serious injury, the plaintiff then has the burden to submit evidence to
support her claim of serious injury. See Gaddy v. Eyler,
591 N.E.2d 1176, 1177 (N.Y. 1992). The claim "must be supported by medical
proof based upon credible medical evidence of an objectively measured and
quantified medical injury or condition." Lanuto
v. Constantine, 596 N.Y.S.2d 944, 945 (App. Div.3d Dep't
1993). A "medical opinion premised solely on a plaintiff's subjective
complaints is insufficient to support a claim of serious injury."
Cammarere v. Villanova, 562 N.Y.S.2d 808, 810 (App. Div.2d
Molina argues that her injuries satisfy all three of the above
definitions. In particular, Molina argues that her limited range of joint
motion immediately following the accident constituted a "significant
limitation" and that those injuries prevented her from performing her
"usual and customary daily activities" during the five months before she
returned to work. Molina argues that her injuries are a "permanent"
limitation because she still suffers from back pain, and occasionally
pain in her neck and arm. She asserts that she cannot lift heavy objects,
walk for long distances, or sit for long periods of time. The Government
counters that Molina has not provided any objective evidence
that her injuries meet the standard for "serious injury."
As an initial matter, the Court must grant the Government summary
judgment on the ground that Molina has failed to comply with Local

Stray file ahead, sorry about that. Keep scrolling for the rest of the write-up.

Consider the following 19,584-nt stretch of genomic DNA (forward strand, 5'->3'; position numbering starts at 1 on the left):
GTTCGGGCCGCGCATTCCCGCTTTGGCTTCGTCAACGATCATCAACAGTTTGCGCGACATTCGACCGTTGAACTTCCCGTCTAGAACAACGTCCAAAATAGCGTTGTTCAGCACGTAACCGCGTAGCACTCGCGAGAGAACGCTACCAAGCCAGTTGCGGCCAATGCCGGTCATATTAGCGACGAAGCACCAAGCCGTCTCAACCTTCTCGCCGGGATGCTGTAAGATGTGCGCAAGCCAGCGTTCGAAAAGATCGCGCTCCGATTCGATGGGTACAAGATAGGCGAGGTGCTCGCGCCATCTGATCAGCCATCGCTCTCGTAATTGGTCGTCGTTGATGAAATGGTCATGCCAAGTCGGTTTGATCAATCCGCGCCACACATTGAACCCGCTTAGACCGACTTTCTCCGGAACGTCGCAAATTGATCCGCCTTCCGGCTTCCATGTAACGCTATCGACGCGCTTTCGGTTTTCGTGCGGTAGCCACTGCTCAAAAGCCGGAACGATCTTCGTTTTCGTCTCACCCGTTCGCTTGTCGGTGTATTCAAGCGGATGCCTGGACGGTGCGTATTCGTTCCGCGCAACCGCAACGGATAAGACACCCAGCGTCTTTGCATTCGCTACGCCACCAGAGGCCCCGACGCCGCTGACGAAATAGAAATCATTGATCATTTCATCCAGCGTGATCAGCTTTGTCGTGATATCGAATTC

Rule 56.1, which requires her to submit "a separate, short and concise
statement of material facts as to which it is contended that there exists
a genuine issue to be tried." S.D.N.Y. Local R. 56.1(b). Molina has not
such a statement, and the consequence is that all of the facts in
the Government's statement "will be deemed to be admitted." S.D.N.Y.
Local R. 56.1(c). Taking all of those facts to be true defeats all of
Molina's allegations and stands as an independent ground to enter
judgment on the Government's behalf. Alternatively, the Court agrees with
the Government that, as a matter of law, Molina has not demonstrated that
she suffered from a serious injury.
The Government has easily made a prima facie case that
Molina's injuries do not meet the relevant standard for serious injury.
The Government has submitted the affidavit of its expert, Dr. George
DiGiacinto ("DiGiacinto"), who examined Molina in November 2002 and
determined that she had a full range of motion in her neck and lower
back, and that there were no objective signs that she suffered any
relevant limitation. DiGiacinto also reviewed Molina's 1999 MRI and
concluded that her bulging discs were not caused by the accident but were
instead degenerative. Her examining physician, Jacobson, testified that
Molina should have been able to perform her normal daily ...